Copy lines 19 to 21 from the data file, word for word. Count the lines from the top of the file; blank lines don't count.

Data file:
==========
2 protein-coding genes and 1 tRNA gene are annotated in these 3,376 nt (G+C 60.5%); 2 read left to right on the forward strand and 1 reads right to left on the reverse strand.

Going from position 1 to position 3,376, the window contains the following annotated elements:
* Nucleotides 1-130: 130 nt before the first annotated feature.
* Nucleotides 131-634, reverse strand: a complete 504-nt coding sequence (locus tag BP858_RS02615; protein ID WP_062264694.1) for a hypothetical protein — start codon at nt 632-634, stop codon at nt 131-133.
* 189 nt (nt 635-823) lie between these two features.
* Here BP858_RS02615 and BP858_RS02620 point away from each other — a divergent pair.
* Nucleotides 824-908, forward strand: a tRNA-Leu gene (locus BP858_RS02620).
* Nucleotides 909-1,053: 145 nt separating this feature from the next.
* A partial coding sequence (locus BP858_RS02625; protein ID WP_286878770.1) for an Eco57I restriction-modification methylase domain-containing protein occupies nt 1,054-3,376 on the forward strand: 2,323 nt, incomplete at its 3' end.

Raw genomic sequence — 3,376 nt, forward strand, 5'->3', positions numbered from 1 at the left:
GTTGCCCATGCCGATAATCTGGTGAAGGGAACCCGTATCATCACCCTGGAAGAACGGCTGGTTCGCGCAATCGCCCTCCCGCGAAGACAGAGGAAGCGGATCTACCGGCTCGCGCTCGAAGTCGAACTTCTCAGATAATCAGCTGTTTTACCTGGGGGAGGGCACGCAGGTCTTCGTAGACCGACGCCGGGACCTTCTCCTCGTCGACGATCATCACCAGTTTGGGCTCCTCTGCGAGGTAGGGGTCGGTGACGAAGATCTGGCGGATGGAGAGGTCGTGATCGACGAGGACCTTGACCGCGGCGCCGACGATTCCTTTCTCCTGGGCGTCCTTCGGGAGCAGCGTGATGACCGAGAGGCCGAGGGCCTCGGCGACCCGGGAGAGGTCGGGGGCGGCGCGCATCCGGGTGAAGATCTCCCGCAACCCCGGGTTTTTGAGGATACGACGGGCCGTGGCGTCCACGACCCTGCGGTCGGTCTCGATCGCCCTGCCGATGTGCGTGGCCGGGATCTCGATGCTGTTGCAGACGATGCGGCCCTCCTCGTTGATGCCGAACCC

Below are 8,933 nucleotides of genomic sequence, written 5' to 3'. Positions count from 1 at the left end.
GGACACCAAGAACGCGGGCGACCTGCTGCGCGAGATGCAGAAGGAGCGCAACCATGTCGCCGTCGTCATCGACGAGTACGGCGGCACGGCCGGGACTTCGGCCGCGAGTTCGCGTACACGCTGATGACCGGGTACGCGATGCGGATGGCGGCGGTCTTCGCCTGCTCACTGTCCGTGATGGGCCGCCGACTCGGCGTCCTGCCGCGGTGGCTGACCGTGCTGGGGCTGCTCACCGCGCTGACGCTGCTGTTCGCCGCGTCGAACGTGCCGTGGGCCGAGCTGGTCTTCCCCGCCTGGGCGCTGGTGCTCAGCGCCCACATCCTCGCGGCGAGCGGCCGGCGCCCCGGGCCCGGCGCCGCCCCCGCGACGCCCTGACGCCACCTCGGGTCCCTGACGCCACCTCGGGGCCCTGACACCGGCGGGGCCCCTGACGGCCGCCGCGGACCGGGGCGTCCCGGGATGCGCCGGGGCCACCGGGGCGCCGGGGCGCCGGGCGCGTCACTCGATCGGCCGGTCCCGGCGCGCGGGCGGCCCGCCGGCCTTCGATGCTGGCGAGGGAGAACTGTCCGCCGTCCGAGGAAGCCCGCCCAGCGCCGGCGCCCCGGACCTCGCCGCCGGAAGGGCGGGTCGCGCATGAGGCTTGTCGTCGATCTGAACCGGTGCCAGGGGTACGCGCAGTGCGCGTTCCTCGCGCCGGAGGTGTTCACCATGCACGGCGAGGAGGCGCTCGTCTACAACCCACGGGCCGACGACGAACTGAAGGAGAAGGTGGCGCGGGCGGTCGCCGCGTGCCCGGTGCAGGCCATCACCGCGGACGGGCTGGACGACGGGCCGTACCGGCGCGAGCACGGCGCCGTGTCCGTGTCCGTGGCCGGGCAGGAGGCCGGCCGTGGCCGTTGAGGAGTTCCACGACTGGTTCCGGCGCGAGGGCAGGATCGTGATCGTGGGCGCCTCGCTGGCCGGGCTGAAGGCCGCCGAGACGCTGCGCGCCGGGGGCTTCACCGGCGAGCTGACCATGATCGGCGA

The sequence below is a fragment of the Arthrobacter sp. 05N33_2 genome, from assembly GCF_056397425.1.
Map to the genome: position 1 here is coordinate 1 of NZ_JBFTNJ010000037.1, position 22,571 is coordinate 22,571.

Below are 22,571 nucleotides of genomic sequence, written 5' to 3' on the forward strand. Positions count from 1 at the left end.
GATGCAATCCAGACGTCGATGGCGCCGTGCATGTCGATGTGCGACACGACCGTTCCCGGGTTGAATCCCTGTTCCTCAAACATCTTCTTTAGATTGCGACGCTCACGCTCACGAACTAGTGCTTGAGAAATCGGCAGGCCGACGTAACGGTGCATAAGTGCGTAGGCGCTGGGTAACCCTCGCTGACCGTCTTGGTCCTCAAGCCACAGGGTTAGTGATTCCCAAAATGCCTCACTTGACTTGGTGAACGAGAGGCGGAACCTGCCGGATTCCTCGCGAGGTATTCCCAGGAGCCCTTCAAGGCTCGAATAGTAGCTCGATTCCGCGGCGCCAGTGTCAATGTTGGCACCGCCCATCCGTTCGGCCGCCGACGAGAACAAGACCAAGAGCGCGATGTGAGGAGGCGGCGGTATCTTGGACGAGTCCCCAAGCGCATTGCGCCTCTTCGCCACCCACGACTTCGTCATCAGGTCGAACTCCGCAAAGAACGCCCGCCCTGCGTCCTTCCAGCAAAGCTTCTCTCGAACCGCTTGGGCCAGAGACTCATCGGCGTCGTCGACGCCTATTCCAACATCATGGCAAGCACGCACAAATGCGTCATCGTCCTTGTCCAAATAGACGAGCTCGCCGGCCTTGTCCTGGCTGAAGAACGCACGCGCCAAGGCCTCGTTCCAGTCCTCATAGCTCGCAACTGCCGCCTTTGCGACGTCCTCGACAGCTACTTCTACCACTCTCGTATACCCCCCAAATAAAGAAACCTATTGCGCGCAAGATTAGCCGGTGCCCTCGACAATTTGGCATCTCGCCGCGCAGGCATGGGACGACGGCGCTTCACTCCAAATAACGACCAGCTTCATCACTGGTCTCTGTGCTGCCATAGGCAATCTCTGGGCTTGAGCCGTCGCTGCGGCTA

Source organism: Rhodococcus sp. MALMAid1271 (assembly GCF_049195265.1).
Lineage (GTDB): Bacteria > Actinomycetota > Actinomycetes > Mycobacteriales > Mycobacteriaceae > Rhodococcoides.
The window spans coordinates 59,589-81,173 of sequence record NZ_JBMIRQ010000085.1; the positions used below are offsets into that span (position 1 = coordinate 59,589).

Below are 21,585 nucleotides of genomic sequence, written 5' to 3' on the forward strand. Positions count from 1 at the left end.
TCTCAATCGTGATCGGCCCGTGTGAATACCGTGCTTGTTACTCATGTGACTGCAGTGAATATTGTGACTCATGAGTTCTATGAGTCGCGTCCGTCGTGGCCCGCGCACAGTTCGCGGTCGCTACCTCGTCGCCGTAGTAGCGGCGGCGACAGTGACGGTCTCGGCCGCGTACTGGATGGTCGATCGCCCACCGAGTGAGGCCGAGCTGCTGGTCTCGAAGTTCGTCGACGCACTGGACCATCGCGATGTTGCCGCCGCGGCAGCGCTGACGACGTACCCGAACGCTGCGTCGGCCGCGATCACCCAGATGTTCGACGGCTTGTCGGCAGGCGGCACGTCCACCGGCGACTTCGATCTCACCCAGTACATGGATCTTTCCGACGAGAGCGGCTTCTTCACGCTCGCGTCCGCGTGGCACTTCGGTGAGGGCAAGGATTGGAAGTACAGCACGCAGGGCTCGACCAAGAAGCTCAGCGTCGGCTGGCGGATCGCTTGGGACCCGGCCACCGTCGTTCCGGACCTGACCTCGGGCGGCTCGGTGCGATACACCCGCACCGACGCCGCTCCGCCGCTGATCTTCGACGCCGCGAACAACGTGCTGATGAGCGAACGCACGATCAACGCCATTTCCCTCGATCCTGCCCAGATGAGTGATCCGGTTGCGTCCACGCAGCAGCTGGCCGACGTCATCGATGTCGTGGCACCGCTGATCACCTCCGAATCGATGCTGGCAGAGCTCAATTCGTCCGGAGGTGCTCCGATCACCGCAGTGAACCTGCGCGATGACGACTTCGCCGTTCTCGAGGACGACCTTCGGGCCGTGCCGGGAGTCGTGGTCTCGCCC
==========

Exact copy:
Lineage (GTDB): Bacteria > Actinomycetota > Actinomycetes > Mycobacteriales > Mycobacteriaceae > Rhodococcoides.
The window spans coordinates 59,589-81,173 of sequence record NZ_JBMIRQ010000085.1; the positions used below are offsets into that span (position 1 = coordinate 59,589).

Below are 21,585 nucleotides of genomic sequence, written 5' to 3' on the forward strand. Positions count from 1 at the left end.